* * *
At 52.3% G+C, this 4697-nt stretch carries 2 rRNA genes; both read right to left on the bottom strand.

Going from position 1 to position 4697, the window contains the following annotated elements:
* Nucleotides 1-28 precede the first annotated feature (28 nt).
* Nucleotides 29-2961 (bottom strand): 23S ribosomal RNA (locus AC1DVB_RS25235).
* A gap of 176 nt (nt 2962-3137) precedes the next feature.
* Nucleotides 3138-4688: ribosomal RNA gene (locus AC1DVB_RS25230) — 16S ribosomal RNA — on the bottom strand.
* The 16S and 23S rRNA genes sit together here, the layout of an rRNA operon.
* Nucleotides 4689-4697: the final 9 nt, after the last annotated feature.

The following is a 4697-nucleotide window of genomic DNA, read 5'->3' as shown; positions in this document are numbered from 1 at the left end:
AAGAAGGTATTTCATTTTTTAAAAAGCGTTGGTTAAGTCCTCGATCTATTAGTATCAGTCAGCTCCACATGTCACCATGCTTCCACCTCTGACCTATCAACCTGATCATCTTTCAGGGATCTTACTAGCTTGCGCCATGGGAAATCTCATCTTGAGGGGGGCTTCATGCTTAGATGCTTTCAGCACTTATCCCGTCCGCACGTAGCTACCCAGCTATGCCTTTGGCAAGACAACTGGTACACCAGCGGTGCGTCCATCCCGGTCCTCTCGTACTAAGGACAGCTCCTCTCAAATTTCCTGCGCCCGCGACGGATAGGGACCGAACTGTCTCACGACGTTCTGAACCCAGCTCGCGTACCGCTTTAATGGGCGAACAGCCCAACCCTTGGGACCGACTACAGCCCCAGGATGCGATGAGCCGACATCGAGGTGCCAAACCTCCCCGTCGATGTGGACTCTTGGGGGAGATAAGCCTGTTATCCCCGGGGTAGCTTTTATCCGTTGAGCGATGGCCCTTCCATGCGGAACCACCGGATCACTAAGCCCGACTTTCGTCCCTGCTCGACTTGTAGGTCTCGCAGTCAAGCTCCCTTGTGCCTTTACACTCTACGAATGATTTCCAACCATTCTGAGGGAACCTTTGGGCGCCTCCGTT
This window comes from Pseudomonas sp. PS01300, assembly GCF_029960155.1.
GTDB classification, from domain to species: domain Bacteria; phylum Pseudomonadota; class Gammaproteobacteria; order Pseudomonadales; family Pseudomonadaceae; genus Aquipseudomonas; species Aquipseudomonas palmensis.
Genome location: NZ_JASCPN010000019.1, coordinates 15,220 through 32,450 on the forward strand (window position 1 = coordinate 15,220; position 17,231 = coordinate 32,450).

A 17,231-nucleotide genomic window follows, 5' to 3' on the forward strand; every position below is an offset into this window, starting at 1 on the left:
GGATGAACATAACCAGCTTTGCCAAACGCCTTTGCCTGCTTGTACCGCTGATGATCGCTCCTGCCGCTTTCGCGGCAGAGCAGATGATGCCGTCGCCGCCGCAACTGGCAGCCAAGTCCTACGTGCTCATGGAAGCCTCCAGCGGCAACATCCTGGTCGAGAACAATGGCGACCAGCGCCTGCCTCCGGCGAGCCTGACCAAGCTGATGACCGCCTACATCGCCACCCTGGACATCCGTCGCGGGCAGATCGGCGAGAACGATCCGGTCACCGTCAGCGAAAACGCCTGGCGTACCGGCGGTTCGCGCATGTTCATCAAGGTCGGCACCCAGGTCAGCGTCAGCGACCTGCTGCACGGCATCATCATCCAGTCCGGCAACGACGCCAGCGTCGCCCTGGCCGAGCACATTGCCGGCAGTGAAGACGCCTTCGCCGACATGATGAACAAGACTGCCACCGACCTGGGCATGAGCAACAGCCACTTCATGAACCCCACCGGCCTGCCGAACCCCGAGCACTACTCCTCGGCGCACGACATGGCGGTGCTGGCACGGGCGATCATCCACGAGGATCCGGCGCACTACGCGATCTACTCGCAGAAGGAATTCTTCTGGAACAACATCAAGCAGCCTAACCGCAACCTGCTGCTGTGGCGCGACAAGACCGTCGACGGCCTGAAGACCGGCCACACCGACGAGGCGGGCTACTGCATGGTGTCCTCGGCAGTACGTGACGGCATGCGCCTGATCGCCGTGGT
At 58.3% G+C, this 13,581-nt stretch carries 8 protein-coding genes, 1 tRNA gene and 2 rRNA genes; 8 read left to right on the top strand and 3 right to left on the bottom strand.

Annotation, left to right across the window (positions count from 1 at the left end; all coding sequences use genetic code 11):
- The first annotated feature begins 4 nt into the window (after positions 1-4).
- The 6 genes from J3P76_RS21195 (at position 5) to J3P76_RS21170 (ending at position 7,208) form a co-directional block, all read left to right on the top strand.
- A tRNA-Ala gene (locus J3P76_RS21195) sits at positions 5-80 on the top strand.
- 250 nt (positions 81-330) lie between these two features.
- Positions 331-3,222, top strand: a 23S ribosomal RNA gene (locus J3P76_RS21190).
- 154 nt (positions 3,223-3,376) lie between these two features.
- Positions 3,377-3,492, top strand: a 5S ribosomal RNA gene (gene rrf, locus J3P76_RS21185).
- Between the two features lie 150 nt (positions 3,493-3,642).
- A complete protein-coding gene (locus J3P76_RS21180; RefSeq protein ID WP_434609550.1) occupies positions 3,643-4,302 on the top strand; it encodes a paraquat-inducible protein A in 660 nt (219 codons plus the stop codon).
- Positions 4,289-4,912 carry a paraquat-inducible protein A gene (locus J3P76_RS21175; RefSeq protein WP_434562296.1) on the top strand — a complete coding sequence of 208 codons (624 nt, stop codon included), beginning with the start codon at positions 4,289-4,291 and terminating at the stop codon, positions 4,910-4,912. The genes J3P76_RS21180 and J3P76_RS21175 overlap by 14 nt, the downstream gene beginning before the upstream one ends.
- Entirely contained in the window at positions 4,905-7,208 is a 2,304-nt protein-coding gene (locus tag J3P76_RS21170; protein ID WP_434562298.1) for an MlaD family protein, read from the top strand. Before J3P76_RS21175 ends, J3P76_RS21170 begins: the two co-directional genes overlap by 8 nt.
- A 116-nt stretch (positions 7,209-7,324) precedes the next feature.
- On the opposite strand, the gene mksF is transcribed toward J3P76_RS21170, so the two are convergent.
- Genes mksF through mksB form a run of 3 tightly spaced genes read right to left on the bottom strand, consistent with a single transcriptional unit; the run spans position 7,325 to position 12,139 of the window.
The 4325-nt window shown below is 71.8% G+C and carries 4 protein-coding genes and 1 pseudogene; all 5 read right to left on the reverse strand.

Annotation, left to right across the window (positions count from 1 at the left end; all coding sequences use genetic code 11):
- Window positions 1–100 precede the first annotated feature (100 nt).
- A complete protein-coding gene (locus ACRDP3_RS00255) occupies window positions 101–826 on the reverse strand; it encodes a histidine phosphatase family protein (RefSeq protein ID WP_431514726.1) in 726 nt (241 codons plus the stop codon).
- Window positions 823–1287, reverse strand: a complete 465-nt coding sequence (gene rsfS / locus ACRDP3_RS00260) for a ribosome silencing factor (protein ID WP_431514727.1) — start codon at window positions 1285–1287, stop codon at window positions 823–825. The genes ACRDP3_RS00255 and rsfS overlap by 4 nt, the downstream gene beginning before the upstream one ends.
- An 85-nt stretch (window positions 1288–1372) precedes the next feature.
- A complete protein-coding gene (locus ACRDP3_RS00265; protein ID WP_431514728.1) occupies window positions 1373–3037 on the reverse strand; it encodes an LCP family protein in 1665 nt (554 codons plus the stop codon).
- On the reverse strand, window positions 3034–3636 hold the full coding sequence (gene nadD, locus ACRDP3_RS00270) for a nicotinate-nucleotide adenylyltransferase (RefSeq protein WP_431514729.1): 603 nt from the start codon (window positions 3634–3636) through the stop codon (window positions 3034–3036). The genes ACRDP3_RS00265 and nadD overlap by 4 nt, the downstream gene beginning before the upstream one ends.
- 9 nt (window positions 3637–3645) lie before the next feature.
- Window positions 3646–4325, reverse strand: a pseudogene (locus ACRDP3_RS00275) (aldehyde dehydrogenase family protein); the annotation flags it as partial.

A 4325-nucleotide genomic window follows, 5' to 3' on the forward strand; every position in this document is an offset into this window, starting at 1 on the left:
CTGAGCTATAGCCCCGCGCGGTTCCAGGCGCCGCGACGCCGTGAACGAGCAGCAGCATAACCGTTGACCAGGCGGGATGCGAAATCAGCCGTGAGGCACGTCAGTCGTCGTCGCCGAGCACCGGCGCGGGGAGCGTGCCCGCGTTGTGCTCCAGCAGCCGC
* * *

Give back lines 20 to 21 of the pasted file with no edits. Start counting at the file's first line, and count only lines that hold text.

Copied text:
- A tRNA-Ala gene (locus J3P76_RS21195) sits at positions 5-80 on the top strand.
- 250 nt (positions 81-330) lie between these two features.